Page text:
I featured my good friend Karen Azevedo this past August and showed her just completed boutis quilt. Seems there has been a lot of interest lately about this type of work. I have several boutis books and love them because of the incredible paper patterns that I trace on vintage linens and free motion quilt. Karen does the traditional boutis by hand.
Karen came up with the idea to do a challenge...we agree on a pattern, give ourselves a deadline, and we each do our piece as we wish. She will do hers in the corded whitework method of boutis and I will do mine free motion quilted on a vintage linen.I will give instructional updates as we go along but wanted to start with Karen first as this is where the interest is!
This is the book that Karen gifted me...LOVE it!
This is the pattern we agreed to do.
This is a brief description from Karen on supplies, etc.
1. A pattern-either traditional or you can make one up yourself.
2. Batiste-white, both for the back a well as the front.
3. Marking pen.
4. Hand quilting thread.
5. Quilting Betweens needles. I use a size 10.
6. Embroidery scissors.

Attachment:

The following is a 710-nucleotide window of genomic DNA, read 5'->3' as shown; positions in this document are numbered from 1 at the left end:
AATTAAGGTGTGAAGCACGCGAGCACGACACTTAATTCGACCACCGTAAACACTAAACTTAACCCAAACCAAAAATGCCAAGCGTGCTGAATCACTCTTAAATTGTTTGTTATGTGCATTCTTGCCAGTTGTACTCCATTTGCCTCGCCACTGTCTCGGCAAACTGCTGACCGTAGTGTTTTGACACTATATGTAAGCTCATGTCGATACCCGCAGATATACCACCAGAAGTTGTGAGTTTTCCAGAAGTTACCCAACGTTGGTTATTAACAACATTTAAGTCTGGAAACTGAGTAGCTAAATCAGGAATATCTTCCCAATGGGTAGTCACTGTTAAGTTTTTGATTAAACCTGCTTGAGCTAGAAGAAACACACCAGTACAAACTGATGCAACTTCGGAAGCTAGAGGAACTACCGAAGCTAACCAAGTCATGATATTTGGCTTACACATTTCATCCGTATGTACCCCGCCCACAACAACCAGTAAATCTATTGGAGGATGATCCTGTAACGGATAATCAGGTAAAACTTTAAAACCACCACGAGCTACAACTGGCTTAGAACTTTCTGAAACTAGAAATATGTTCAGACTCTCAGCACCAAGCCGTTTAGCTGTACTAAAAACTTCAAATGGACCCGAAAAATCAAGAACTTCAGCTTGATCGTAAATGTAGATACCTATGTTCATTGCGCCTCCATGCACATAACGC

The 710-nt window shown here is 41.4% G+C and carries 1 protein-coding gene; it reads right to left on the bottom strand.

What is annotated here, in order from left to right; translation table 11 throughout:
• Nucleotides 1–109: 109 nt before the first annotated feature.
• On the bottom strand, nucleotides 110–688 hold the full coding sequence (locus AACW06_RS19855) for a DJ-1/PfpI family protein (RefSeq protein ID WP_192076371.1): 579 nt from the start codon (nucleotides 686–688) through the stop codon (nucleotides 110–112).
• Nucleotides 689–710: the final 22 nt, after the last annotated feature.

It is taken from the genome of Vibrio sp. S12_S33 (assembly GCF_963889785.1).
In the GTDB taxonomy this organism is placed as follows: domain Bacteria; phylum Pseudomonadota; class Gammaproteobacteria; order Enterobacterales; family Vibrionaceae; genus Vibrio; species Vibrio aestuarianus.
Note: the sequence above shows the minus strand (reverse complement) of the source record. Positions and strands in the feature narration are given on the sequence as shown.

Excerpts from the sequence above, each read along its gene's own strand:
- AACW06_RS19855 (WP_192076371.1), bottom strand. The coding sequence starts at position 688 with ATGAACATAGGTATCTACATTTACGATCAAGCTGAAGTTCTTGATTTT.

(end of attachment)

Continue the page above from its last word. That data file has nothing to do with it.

7. Yarn for cording. I use Lily's Sugar'n Cream 4 ply 100% cotton.
8. Fine pointed tweezers.
9. Embroidery hoop.
***Karen has a full page explanation of the history and a lot of GREAT information on the supplies. It was just too much to add to this blog post. If you would like a copy of that please email me and I'll send it your way.
After gathering the necessary supplies, the first step is to trace your pattern on to one piece of the batiste.
After the tracing is complete I big baste the two layers of batiste together so they can't move while stitching.
Once the basting is finished it's time to hoop your project and start stitching. I usually use a running stitch although I know that some like to use a backstitch in areas. I just happen to prefer the look of the running stitch on both sides of the boutis since you will be seeing both sides and I like to have them look exactly alike.
When starting to stitch I place a small knot in the end of my thread and travel between the 2 layers of batiste and pull the knot through to the middle. I end off the same way when reaching the end of my thread length. I start in the middle of my project and work out to the edges. I also remove my basting stitches as I stitch. I usually just clip what is in my hoop as I am working and keep the remaining for stabilizing anything outside of the hoop.
I will do another blog post in a few days of the piece I'm working on...it's still in the tracing stages but I'm VERY happy with how it is turning out.